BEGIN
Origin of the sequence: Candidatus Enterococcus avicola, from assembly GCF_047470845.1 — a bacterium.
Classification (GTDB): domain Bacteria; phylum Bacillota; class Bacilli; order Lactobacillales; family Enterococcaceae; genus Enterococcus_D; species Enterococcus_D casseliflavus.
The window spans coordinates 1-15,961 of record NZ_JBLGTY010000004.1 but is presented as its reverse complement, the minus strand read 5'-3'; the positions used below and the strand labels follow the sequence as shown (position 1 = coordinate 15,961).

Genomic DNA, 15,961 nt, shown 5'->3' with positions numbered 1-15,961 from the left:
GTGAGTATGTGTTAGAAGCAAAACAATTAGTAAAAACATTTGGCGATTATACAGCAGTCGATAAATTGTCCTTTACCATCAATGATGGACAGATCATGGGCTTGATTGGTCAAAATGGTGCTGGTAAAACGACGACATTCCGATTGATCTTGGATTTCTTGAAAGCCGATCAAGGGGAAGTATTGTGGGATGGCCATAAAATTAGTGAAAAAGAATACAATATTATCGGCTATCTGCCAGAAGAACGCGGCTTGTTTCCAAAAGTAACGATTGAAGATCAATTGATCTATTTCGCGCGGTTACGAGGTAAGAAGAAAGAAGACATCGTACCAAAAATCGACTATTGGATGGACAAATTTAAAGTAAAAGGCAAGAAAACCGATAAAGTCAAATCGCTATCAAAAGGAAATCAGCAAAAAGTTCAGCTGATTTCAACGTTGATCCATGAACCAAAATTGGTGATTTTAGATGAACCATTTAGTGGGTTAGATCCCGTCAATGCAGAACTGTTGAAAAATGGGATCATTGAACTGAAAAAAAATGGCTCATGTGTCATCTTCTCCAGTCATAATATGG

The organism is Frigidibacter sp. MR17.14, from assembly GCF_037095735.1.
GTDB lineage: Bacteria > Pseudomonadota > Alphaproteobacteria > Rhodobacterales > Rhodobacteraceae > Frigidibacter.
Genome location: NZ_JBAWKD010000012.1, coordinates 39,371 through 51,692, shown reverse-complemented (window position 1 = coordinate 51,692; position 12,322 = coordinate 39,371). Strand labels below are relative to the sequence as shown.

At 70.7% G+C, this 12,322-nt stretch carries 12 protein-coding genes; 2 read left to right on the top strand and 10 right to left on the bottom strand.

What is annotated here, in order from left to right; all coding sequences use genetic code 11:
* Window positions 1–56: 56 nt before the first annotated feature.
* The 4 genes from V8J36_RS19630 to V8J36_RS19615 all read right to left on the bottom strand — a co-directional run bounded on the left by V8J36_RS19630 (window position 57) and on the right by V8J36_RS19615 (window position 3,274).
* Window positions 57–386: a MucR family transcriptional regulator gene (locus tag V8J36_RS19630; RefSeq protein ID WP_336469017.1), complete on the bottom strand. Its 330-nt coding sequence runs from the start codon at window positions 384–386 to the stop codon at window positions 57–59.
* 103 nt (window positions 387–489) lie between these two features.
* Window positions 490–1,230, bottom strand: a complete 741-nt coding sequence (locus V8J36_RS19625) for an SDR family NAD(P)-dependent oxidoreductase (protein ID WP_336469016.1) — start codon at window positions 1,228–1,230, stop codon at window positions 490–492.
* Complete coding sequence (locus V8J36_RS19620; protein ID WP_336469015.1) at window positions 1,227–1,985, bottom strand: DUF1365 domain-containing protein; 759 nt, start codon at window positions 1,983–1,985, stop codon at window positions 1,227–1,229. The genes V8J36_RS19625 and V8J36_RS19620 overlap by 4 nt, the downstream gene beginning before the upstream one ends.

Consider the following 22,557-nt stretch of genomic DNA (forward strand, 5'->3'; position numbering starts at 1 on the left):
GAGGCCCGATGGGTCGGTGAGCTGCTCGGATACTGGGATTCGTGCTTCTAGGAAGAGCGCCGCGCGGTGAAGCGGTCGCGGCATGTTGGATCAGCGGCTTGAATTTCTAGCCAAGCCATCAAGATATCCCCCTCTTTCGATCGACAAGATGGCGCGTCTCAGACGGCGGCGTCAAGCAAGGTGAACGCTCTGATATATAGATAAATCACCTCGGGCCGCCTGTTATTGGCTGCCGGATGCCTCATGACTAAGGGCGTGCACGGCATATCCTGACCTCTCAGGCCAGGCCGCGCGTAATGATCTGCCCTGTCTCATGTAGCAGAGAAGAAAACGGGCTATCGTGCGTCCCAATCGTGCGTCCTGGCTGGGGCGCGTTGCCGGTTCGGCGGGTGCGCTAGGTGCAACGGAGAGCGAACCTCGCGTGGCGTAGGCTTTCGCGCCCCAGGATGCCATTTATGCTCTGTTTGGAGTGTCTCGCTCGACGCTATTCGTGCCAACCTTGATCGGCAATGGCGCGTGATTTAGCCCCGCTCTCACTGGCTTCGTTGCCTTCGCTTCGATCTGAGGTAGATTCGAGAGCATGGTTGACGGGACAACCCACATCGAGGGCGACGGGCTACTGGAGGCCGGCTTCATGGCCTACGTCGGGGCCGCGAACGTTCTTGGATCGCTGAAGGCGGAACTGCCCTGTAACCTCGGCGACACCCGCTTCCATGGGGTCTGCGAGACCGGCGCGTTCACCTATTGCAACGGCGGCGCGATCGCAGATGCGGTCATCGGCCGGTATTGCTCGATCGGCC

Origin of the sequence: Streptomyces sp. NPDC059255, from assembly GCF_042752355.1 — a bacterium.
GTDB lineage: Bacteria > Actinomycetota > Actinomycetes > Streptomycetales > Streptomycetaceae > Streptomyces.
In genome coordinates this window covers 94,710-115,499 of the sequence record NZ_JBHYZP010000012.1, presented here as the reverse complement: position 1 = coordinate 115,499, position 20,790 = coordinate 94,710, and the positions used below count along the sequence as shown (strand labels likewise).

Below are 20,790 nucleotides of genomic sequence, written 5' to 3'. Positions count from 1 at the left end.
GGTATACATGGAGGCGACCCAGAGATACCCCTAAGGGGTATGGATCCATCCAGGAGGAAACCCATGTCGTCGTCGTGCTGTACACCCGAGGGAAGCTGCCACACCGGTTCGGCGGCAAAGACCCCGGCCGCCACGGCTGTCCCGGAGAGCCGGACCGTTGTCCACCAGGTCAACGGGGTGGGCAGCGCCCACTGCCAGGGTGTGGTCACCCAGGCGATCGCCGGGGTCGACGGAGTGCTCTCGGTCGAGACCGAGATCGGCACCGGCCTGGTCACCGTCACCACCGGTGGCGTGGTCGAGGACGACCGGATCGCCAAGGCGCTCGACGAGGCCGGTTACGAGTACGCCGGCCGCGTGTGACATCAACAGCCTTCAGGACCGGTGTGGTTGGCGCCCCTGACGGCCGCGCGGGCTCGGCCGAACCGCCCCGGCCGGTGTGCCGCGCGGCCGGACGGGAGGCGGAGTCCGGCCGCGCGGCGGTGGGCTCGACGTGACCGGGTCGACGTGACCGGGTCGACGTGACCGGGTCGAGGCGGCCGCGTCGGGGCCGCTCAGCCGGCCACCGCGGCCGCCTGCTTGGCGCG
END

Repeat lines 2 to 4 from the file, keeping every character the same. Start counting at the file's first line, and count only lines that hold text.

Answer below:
Classification (GTDB): domain Bacteria; phylum Bacillota; class Bacilli; order Lactobacillales; family Enterococcaceae; genus Enterococcus_D; species Enterococcus_D casseliflavus.
The window spans coordinates 1-15,961 of record NZ_JBLGTY010000004.1 but is presented as its reverse complement, the minus strand read 5'-3'; the positions used below and the strand labels follow the sequence as shown (position 1 = coordinate 15,961).

Genomic DNA, 15,961 nt, shown 5'->3' with positions numbered 1-15,961 from the left: